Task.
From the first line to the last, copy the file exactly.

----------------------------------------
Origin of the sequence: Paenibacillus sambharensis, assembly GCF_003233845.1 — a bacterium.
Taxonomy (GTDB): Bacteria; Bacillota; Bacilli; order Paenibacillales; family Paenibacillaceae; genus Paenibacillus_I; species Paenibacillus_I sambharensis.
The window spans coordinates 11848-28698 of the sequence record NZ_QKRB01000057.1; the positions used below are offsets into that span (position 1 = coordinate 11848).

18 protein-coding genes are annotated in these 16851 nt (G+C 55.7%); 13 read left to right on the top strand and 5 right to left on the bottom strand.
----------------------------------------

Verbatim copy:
Origin of the sequence: Paenibacillus sambharensis, assembly GCF_003233845.1 — a bacterium.
Taxonomy (GTDB): Bacteria; Bacillota; Bacilli; order Paenibacillales; family Paenibacillaceae; genus Paenibacillus_I; species Paenibacillus_I sambharensis.
The window spans coordinates 11848-28698 of the sequence record NZ_QKRB01000057.1; the positions used below are offsets into that span (position 1 = coordinate 11848).

18 protein-coding genes are annotated in these 16851 nt (G+C 55.7%); 13 read left to right on the top strand and 5 right to left on the bottom strand.